A constant hum of noise often soothes this type of colic, as it’s similar to what she would have heard in your womb.
Download the White Noise Baby app, 79p, play.google.com, to your phone or tune out your radio to create a calming background noise.
Fine-tune your routine
Long, unstructured days can leave her feeling a little lost. So, introduce a balanced daily pattern of regular activities in short time-slots.
She’ll quickly become accustomed to this rhythm and, when she knows what’s coming next, she should feel more secure.
And balance physical and mental stimulation with plenty of relaxing quiet time.
See the world through her eyes
How hectic is the baby group? How bright are the lights in the supermarket? How strongly does that frying bacon smell? Once you realise just how much she’s taking in, you’ll become adept at knowing when she’s had enough, and when to take some time out.
Some babies are very sensitive to emotions, and these highly attuned little ones are often very intelligent.
Sometimes it’s hard to see any real reason for this type of colic: she’s simply feeling insecure in this new world, and needs reassurance from you that it’s all OK.
Or it could be that she’s picking up on your emotions, if you’re worrying about doing the best job that you possibly can, or her crying upsets you.
Does this sound like your baby?
My baby cries at the worst possible moment – at the end of the day when I’m exhausted, or when she’s about to go in the bath.
- Sometimes I feel like I just don’t know what she wants, so I feel upset too.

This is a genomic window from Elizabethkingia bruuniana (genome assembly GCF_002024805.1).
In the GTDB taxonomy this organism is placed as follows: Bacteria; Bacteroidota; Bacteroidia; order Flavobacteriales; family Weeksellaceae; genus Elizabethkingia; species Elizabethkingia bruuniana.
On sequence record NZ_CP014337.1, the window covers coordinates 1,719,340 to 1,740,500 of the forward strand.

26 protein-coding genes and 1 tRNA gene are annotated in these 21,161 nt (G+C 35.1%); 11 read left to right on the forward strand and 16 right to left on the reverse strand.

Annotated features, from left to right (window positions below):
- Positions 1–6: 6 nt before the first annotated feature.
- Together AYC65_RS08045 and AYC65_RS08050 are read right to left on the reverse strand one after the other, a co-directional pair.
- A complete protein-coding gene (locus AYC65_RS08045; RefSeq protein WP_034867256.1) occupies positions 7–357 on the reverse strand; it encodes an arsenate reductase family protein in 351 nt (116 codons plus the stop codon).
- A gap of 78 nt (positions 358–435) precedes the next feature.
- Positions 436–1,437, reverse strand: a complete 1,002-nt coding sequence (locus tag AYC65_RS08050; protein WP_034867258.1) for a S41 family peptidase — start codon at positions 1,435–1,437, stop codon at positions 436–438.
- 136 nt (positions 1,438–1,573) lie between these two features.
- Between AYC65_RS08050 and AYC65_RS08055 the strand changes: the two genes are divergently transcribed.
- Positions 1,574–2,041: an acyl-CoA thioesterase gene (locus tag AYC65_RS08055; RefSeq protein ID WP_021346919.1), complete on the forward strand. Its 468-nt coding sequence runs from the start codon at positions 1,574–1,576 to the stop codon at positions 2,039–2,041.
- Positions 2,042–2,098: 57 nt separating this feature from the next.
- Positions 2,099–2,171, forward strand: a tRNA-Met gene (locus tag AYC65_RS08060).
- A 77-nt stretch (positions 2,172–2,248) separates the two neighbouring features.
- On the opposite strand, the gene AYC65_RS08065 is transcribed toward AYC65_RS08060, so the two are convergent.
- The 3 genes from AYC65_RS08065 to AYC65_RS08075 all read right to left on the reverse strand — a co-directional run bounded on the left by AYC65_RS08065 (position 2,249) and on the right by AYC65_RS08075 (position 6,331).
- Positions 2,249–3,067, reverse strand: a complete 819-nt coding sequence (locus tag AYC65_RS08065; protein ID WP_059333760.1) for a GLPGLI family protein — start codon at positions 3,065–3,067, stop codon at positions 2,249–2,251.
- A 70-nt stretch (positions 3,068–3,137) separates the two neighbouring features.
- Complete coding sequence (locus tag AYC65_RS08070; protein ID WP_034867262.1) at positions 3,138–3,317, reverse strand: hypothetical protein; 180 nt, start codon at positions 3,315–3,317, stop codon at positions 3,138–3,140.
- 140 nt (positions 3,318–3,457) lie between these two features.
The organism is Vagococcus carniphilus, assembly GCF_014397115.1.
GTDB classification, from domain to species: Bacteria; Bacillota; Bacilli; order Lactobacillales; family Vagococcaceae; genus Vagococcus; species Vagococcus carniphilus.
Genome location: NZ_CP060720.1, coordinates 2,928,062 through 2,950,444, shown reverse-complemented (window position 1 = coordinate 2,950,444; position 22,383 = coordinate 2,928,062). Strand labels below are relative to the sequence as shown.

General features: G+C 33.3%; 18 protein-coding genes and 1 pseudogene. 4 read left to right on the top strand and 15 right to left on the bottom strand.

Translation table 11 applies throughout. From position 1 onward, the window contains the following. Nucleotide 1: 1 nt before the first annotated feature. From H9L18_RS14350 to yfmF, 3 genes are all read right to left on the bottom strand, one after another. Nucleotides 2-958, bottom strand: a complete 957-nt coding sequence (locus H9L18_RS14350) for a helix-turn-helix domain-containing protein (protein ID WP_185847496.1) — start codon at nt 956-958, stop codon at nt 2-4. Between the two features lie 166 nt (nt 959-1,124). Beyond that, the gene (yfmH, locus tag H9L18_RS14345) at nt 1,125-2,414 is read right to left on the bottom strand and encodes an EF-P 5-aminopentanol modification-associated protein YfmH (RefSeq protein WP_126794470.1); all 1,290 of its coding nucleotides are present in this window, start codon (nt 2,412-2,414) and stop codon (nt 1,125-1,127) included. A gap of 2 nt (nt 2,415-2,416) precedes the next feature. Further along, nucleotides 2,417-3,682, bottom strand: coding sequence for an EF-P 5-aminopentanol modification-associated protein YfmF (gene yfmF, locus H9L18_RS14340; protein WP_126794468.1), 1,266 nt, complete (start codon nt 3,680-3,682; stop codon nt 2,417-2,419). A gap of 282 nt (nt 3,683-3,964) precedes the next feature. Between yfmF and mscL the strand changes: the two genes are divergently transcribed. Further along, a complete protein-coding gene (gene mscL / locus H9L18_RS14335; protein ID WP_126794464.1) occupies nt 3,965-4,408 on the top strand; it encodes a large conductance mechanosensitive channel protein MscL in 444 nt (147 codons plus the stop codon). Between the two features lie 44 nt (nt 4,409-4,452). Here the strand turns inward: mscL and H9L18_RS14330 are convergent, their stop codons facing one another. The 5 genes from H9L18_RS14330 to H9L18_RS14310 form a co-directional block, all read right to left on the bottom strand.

- The crying goes on for a long time, and she curls herself up.
- The slightest noise wakes her up, so I’m constantly tired.
- Sometimes if I stop what I’m doing and pick her up, she’s happy again, but if I put her down she’ll get upset.
How to help your baby with Emotional Colic
The most effective treatments I’ve found for emotional colic are for the mum, not the baby. Because the more confident you become (and you will!), the more she’ll relax knowing you’re feeling happy and secure.
Listen to your intuition and be confident: you’re doing a great job and it’s normal for new mums to worry about getting things right.
The very fact that you’re concerned about doing a good job means you’re succeeding! Share how you feel with your mum-friends too.
Take some time out
It will really help your baby to relax if you’re feeling happy and relaxed too. When your baby is having a colicky evening, let your partner cope on his own for 10 minutes while you take a short walk outside.
You’ll come back in a better frame of mind and will be better able to help her calm down.
Swaddle your baby
Swaddling an oversensitive baby can create a feeling of security through the familiarity of womb-like boundaries. And this reassurance can help her to relax.